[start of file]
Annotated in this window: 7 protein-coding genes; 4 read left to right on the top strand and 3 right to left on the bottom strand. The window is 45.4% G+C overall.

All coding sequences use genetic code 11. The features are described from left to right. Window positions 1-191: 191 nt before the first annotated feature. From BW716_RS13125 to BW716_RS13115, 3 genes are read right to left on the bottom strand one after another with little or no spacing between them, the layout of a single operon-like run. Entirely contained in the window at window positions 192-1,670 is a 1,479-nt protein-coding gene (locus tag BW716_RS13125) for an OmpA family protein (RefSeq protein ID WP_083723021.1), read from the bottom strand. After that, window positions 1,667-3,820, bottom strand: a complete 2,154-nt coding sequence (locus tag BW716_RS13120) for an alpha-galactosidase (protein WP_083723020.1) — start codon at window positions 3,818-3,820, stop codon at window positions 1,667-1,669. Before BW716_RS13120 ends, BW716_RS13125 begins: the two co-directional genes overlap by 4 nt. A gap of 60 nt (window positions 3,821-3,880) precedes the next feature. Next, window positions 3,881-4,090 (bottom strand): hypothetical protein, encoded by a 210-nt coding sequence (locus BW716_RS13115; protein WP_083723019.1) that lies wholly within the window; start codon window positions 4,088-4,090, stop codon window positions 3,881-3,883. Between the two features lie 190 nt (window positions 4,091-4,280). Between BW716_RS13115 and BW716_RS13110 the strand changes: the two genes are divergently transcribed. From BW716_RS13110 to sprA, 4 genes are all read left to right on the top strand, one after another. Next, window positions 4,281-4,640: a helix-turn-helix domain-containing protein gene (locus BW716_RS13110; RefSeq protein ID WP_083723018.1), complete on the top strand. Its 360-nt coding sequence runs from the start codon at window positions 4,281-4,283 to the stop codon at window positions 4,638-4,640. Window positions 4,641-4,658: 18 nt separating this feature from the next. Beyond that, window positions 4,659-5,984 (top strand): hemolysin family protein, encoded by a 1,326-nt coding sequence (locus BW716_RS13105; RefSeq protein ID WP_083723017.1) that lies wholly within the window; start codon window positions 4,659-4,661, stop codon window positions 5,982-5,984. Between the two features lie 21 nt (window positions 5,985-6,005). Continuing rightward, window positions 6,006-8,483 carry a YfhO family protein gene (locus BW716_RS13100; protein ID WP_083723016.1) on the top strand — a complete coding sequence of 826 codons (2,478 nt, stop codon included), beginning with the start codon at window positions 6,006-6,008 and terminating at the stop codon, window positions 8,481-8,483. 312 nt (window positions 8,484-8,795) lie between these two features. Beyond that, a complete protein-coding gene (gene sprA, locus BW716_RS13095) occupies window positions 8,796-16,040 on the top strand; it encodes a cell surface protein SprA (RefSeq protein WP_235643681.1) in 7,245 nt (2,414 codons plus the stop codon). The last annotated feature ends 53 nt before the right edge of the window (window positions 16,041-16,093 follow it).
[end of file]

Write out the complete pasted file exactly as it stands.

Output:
Annotated in this window: 7 protein-coding genes; 4 read left to right on the top strand and 3 right to left on the bottom strand. The window is 45.4% G+C overall.

All coding sequences use genetic code 11. The features are described from left to right. Window positions 1-191: 191 nt before the first annotated feature. From BW716_RS13125 to BW716_RS13115, 3 genes are read right to left on the bottom strand one after another with little or no spacing between them, the layout of a single operon-like run. Entirely contained in the window at window positions 192-1,670 is a 1,479-nt protein-coding gene (locus tag BW716_RS13125) for an OmpA family protein (RefSeq protein ID WP_083723021.1), read from the bottom strand. After that, window positions 1,667-3,820, bottom strand: a complete 2,154-nt coding sequence (locus tag BW716_RS13120) for an alpha-galactosidase (protein WP_083723020.1) — start codon at window positions 3,818-3,820, stop codon at window positions 1,667-1,669. Before BW716_RS13120 ends, BW716_RS13125 begins: the two co-directional genes overlap by 4 nt. A gap of 60 nt (window positions 3,821-3,880) precedes the next feature. Next, window positions 3,881-4,090 (bottom strand): hypothetical protein, encoded by a 210-nt coding sequence (locus BW716_RS13115; protein WP_083723019.1) that lies wholly within the window; start codon window positions 4,088-4,090, stop codon window positions 3,881-3,883. Between the two features lie 190 nt (window positions 4,091-4,280). Between BW716_RS13115 and BW716_RS13110 the strand changes: the two genes are divergently transcribed. From BW716_RS13110 to sprA, 4 genes are all read left to right on the top strand, one after another. Next, window positions 4,281-4,640: a helix-turn-helix domain-containing protein gene (locus BW716_RS13110; RefSeq protein ID WP_083723018.1), complete on the top strand. Its 360-nt coding sequence runs from the start codon at window positions 4,281-4,283 to the stop codon at window positions 4,638-4,640. Window positions 4,641-4,658: 18 nt separating this feature from the next. Beyond that, window positions 4,659-5,984 (top strand): hemolysin family protein, encoded by a 1,326-nt coding sequence (locus BW716_RS13105; RefSeq protein ID WP_083723017.1) that lies wholly within the window; start codon window positions 4,659-4,661, stop codon window positions 5,982-5,984. Between the two features lie 21 nt (window positions 5,985-6,005). Continuing rightward, window positions 6,006-8,483 carry a YfhO family protein gene (locus BW716_RS13100; protein ID WP_083723016.1) on the top strand — a complete coding sequence of 826 codons (2,478 nt, stop codon included), beginning with the start codon at window positions 6,006-6,008 and terminating at the stop codon, window positions 8,481-8,483. 312 nt (window positions 8,484-8,795) lie between these two features. Beyond that, a complete protein-coding gene (gene sprA, locus BW716_RS13095) occupies window positions 8,796-16,040 on the top strand; it encodes a cell surface protein SprA (RefSeq protein WP_235643681.1) in 7,245 nt (2,414 codons plus the stop codon). The last annotated feature ends 53 nt before the right edge of the window (window positions 16,041-16,093 follow it).